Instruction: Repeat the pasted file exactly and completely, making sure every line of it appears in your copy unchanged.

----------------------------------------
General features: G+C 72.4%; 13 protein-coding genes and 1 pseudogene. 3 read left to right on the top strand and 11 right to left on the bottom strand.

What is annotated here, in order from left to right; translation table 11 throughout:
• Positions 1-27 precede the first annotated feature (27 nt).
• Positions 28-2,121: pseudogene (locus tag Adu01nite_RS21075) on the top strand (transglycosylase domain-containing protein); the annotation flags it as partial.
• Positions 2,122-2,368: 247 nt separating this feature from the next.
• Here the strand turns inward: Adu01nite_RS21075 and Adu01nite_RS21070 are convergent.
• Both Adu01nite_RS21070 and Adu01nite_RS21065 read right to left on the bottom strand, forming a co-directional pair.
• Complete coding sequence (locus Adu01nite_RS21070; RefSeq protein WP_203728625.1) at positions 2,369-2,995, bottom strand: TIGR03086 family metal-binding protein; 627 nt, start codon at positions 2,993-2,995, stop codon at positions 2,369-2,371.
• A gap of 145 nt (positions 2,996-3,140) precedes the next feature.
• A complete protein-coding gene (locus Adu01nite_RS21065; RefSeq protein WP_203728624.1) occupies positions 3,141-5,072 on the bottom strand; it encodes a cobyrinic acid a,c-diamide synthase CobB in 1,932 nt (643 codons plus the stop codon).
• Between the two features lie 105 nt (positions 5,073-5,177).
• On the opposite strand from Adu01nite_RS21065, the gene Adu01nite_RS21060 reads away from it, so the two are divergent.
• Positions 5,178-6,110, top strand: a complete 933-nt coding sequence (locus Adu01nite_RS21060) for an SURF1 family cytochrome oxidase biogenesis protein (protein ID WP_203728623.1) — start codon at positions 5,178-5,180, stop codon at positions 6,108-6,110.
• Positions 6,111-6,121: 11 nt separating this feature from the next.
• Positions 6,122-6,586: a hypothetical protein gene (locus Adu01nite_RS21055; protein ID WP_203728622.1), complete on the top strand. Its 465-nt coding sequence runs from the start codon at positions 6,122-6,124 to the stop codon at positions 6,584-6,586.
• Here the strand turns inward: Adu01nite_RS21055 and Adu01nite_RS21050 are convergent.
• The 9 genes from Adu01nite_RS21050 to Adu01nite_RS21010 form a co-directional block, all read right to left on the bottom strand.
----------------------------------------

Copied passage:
General features: G+C 72.4%; 13 protein-coding genes and 1 pseudogene. 3 read left to right on the top strand and 11 right to left on the bottom strand.

What is annotated here, in order from left to right; translation table 11 throughout:
• Positions 1-27 precede the first annotated feature (27 nt).
• Positions 28-2,121: pseudogene (locus tag Adu01nite_RS21075) on the top strand (transglycosylase domain-containing protein); the annotation flags it as partial.
• Positions 2,122-2,368: 247 nt separating this feature from the next.
• Here the strand turns inward: Adu01nite_RS21075 and Adu01nite_RS21070 are convergent.
• Both Adu01nite_RS21070 and Adu01nite_RS21065 read right to left on the bottom strand, forming a co-directional pair.
• Complete coding sequence (locus Adu01nite_RS21070; RefSeq protein WP_203728625.1) at positions 2,369-2,995, bottom strand: TIGR03086 family metal-binding protein; 627 nt, start codon at positions 2,993-2,995, stop codon at positions 2,369-2,371.
• A gap of 145 nt (positions 2,996-3,140) precedes the next feature.
• A complete protein-coding gene (locus Adu01nite_RS21065; RefSeq protein WP_203728624.1) occupies positions 3,141-5,072 on the bottom strand; it encodes a cobyrinic acid a,c-diamide synthase CobB in 1,932 nt (643 codons plus the stop codon).
• Between the two features lie 105 nt (positions 5,073-5,177).
• On the opposite strand from Adu01nite_RS21065, the gene Adu01nite_RS21060 reads away from it, so the two are divergent.
• Positions 5,178-6,110, top strand: a complete 933-nt coding sequence (locus Adu01nite_RS21060) for an SURF1 family cytochrome oxidase biogenesis protein (protein ID WP_203728623.1) — start codon at positions 5,178-5,180, stop codon at positions 6,108-6,110.
• Positions 6,111-6,121: 11 nt separating this feature from the next.
• Positions 6,122-6,586: a hypothetical protein gene (locus Adu01nite_RS21055; protein ID WP_203728622.1), complete on the top strand. Its 465-nt coding sequence runs from the start codon at positions 6,122-6,124 to the stop codon at positions 6,584-6,586.
• Here the strand turns inward: Adu01nite_RS21055 and Adu01nite_RS21050 are convergent.
• The 9 genes from Adu01nite_RS21050 to Adu01nite_RS21010 form a co-directional block, all read right to left on the bottom strand.